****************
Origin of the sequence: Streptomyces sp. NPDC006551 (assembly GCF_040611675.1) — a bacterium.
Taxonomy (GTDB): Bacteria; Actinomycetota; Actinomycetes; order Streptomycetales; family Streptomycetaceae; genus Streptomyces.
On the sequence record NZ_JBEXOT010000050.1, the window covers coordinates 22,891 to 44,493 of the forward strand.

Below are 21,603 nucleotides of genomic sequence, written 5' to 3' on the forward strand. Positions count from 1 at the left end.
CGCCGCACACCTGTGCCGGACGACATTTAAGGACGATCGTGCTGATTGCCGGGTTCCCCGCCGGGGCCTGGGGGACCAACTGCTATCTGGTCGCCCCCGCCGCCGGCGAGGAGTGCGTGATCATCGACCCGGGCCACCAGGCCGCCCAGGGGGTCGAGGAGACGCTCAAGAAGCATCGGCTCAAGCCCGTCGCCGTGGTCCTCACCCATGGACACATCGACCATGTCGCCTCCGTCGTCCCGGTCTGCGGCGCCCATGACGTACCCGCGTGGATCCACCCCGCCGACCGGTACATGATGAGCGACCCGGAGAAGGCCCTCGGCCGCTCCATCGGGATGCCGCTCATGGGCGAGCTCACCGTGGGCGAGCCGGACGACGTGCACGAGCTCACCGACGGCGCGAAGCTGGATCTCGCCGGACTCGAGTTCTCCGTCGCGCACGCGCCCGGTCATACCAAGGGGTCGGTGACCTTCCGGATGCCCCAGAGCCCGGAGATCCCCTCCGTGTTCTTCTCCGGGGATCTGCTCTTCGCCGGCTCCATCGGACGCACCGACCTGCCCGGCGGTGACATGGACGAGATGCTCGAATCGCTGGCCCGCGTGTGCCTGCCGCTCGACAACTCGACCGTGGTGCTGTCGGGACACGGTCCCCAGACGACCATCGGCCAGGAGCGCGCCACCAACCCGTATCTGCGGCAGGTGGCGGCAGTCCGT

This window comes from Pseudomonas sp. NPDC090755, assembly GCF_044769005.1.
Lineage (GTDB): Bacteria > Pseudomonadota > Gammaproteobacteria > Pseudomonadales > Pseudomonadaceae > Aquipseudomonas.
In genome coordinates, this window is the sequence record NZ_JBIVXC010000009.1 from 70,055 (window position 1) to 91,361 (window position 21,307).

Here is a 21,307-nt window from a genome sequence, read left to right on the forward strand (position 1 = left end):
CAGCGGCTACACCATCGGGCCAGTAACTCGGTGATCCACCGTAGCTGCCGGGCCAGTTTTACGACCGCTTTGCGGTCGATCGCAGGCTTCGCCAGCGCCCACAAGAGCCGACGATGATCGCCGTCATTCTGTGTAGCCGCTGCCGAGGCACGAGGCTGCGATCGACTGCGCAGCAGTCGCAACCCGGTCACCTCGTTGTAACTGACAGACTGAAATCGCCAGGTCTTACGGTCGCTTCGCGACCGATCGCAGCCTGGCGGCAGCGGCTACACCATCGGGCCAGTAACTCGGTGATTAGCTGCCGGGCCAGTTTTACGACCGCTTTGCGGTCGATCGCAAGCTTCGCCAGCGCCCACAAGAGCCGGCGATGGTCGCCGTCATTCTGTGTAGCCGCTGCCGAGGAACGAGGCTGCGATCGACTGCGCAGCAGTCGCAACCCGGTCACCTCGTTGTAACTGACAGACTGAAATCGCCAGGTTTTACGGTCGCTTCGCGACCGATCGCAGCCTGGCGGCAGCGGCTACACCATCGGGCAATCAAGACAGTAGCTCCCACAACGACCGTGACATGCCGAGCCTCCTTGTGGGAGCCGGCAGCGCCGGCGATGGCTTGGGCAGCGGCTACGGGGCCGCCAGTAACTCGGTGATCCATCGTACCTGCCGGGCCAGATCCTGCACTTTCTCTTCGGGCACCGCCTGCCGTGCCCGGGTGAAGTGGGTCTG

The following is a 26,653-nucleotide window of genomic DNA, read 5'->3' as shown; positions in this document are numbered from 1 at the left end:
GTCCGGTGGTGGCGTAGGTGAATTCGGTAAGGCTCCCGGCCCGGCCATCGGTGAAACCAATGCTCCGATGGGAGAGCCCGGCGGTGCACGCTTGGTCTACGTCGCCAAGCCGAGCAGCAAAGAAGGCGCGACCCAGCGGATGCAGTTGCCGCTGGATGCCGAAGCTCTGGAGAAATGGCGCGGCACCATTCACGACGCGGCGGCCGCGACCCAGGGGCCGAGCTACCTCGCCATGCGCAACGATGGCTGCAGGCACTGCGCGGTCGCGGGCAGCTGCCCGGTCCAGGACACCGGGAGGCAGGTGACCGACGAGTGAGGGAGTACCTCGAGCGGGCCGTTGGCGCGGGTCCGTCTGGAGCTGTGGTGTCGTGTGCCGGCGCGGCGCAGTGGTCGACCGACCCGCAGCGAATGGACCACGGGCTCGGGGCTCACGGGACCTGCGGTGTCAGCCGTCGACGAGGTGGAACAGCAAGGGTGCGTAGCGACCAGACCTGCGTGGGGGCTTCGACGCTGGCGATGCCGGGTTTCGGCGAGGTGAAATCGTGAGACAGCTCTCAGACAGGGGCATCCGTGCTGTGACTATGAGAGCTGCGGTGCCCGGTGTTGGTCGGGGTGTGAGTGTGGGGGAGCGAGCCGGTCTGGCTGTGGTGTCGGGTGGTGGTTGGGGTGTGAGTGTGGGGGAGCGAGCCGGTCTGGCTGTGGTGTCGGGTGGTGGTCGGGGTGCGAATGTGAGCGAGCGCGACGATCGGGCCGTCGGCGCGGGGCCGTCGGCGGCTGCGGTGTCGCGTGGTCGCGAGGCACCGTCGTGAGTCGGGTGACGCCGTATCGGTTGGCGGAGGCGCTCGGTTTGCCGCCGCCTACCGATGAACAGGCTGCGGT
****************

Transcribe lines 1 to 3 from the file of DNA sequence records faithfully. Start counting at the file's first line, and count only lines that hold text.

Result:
Origin of the sequence: Streptomyces sp. NPDC006551 (assembly GCF_040611675.1) — a bacterium.
Taxonomy (GTDB): Bacteria; Actinomycetota; Actinomycetes; order Streptomycetales; family Streptomycetaceae; genus Streptomyces.
On the sequence record NZ_JBEXOT010000050.1, the window covers coordinates 22,891 to 44,493 of the forward strand.